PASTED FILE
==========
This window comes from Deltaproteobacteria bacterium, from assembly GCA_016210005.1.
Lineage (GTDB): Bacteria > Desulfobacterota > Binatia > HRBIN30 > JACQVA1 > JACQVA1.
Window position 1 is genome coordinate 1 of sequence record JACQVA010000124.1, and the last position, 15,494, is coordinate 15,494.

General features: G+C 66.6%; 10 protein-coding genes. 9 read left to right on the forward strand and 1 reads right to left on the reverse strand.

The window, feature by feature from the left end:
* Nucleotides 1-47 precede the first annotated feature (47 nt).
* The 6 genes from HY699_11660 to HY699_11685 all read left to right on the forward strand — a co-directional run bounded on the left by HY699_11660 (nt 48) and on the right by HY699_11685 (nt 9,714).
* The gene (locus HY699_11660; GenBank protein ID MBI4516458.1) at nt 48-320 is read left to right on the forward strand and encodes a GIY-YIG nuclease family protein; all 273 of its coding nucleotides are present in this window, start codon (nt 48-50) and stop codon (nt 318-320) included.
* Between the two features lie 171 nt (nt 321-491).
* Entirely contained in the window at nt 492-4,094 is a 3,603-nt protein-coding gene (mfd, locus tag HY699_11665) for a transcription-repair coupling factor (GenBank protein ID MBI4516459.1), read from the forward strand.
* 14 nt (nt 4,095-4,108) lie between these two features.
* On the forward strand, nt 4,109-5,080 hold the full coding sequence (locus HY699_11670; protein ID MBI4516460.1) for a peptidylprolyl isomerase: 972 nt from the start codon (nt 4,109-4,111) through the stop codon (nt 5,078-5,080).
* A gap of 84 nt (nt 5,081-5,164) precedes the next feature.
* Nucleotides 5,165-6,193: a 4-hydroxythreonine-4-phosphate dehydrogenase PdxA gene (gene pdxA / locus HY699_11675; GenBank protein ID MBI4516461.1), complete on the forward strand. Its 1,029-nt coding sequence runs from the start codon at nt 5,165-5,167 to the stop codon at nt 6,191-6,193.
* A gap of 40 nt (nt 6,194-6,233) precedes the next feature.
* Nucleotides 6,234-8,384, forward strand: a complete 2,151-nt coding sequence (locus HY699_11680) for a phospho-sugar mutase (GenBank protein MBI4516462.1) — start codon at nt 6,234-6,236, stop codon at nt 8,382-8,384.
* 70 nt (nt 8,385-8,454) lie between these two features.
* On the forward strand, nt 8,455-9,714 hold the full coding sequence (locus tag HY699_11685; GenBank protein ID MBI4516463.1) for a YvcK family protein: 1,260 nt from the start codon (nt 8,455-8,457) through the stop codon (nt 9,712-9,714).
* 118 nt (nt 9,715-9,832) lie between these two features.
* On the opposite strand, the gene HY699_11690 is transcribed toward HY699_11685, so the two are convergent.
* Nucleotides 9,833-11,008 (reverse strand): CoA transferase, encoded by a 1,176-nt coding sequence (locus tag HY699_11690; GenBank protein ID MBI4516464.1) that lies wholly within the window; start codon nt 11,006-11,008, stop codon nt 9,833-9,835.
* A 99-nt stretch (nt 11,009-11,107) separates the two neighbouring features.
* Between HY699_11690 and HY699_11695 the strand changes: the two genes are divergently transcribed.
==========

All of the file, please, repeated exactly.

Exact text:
This window comes from Deltaproteobacteria bacterium, from assembly GCA_016210005.1.
Lineage (GTDB): Bacteria > Desulfobacterota > Binatia > HRBIN30 > JACQVA1 > JACQVA1.
Window position 1 is genome coordinate 1 of sequence record JACQVA010000124.1, and the last position, 15,494, is coordinate 15,494.

General features: G+C 66.6%; 10 protein-coding genes. 9 read left to right on the forward strand and 1 reads right to left on the reverse strand.

The window, feature by feature from the left end:
* Nucleotides 1-47 precede the first annotated feature (47 nt).
* The 6 genes from HY699_11660 to HY699_11685 all read left to right on the forward strand — a co-directional run bounded on the left by HY699_11660 (nt 48) and on the right by HY699_11685 (nt 9,714).
* The gene (locus HY699_11660; GenBank protein ID MBI4516458.1) at nt 48-320 is read left to right on the forward strand and encodes a GIY-YIG nuclease family protein; all 273 of its coding nucleotides are present in this window, start codon (nt 48-50) and stop codon (nt 318-320) included.
* Between the two features lie 171 nt (nt 321-491).
* Entirely contained in the window at nt 492-4,094 is a 3,603-nt protein-coding gene (mfd, locus tag HY699_11665) for a transcription-repair coupling factor (GenBank protein ID MBI4516459.1), read from the forward strand.
* 14 nt (nt 4,095-4,108) lie between these two features.
* On the forward strand, nt 4,109-5,080 hold the full coding sequence (locus HY699_11670; protein ID MBI4516460.1) for a peptidylprolyl isomerase: 972 nt from the start codon (nt 4,109-4,111) through the stop codon (nt 5,078-5,080).
* A gap of 84 nt (nt 5,081-5,164) precedes the next feature.
* Nucleotides 5,165-6,193: a 4-hydroxythreonine-4-phosphate dehydrogenase PdxA gene (gene pdxA / locus HY699_11675; GenBank protein ID MBI4516461.1), complete on the forward strand. Its 1,029-nt coding sequence runs from the start codon at nt 5,165-5,167 to the stop codon at nt 6,191-6,193.
* A gap of 40 nt (nt 6,194-6,233) precedes the next feature.
* Nucleotides 6,234-8,384, forward strand: a complete 2,151-nt coding sequence (locus HY699_11680) for a phospho-sugar mutase (GenBank protein MBI4516462.1) — start codon at nt 6,234-6,236, stop codon at nt 8,382-8,384.
* 70 nt (nt 8,385-8,454) lie between these two features.
* On the forward strand, nt 8,455-9,714 hold the full coding sequence (locus tag HY699_11685; GenBank protein ID MBI4516463.1) for a YvcK family protein: 1,260 nt from the start codon (nt 8,455-8,457) through the stop codon (nt 9,712-9,714).
* 118 nt (nt 9,715-9,832) lie between these two features.
* On the opposite strand, the gene HY699_11690 is transcribed toward HY699_11685, so the two are convergent.
* Nucleotides 9,833-11,008 (reverse strand): CoA transferase, encoded by a 1,176-nt coding sequence (locus tag HY699_11690; GenBank protein ID MBI4516464.1) that lies wholly within the window; start codon nt 11,006-11,008, stop codon nt 9,833-9,835.
* A 99-nt stretch (nt 11,009-11,107) separates the two neighbouring features.
* Between HY699_11690 and HY699_11695 the strand changes: the two genes are divergently transcribed.